ONA questions safety at Guelph General Hospital after shooting
Questions raised after police fatal shoot man in hospital emergency department
The Ontario Nurses' Association is questioning the safety record of Guelph General Hospital after a man was fatally shot by two police officers who opened fire in the hospital's emergency room on Wednesday.
According to Ontario's Special Investigations Unit, the 36-year-old man sustained multiple gunshot wounds and was pronounced dead at hospital. The SIU says a postmortem was completed on Thursday in Hamilton.
Police are not saying what prompted the shots, but ONA president Linda Haslam-Stroud said the incident illustrates a growing trend.
"There has been ongoing discussion with this employer because of escalating violence in the Guelph hospital and we have not been successful to this date in having an anti-violence strategy implemented."
Haslam-Stroud said the hospital has not responded to recommendations that were made by its own joint health and safety committee in January. However Rod Carroll, the hospital's vice president of human resources, provided CBC News with an email that was sent in February, which shows the hospital's responds to those concerns.
Even with the response, some ONA members feel it's not enough.
"I won't lie, we need to do more in that regard and we will." - Eileen Bain, Guelph General Hospital
"It's my understanding that even after recommendations were put forward by their safety committee, that the measure that they put in place was to train the security guards for 3.5 hours of training, something to that effect," said Erna Bujna, the workplace violence lead for the ONA, in an interview with Craig Norris on The Morning Edition Friday.
Bujna said that this training pales in comparison to the 40 hours of extensive training Toronto East General Hospital security guards get, and held that hospital up as a model for violence prevention.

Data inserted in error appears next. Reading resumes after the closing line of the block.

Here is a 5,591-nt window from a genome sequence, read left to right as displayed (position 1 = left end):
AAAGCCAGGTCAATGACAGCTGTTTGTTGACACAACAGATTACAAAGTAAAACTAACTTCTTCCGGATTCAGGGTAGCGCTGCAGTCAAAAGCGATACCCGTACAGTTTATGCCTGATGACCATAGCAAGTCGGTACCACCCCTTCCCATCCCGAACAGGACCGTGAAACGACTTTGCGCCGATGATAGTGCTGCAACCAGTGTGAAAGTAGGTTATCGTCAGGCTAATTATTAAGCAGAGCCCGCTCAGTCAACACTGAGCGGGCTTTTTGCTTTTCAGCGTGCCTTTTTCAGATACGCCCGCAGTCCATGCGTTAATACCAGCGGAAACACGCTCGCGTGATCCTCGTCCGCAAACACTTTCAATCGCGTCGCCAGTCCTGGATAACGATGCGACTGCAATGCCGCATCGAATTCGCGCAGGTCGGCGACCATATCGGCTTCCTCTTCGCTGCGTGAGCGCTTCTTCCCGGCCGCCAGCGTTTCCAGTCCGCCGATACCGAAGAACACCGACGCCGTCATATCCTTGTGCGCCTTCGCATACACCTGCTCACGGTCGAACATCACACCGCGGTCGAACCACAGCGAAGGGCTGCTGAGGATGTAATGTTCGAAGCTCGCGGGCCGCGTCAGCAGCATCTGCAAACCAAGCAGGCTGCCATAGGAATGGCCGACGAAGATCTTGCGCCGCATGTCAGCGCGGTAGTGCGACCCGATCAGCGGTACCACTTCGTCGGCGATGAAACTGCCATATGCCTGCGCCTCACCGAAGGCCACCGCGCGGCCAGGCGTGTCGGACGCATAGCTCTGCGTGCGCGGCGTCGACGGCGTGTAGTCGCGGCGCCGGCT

"Across the province, most of our nurses are not prepared. The training that they get is a lot of online training that's expected to be taken during working hours in many cases. It's not the hands-on type of training to properly de-escalate [a situation]."
Bujna wants the hospital to use panic alarms: wearable devices with a GPS that nurses can use to call for security.
"Even if you're being strangled–and that happens a lot in health care–they can locate that person, and usually arrive in under a minute. That's the difference between life and death," Bujna said.
Guelph General responds
The hospital's chief nursing executive Eileen Bain said the hospital does take the safety and security of its nurses seriously, but that the shooting on Wednesday couldn't have been anticipated.
"It was a situation that was unexpected. It was a situation that was ultimately very tragic," Bain said, adding that, before the shooting, the hospital had one security guard during the day, two during the evening and two at night.
"We have increased our security presence, we are working to look at what kind of skill set the guards need to have," she said in an interview with Craig Norris on The Morning Edition Friday. "We have already bolstered the education that our guards have in terms of how to manage a patient, how to restrain a patient, how to work with our staff."
But even Bain said the hospital needs to work on improving security and has hired consultants to conduct an external review of its emergency mental health services, which is expected to be completed in August.
Bain said she spoke with Haslam-Stroud on Thursday and said that management at Guelph General is willing to work with the ONA to improve safety in the hospital.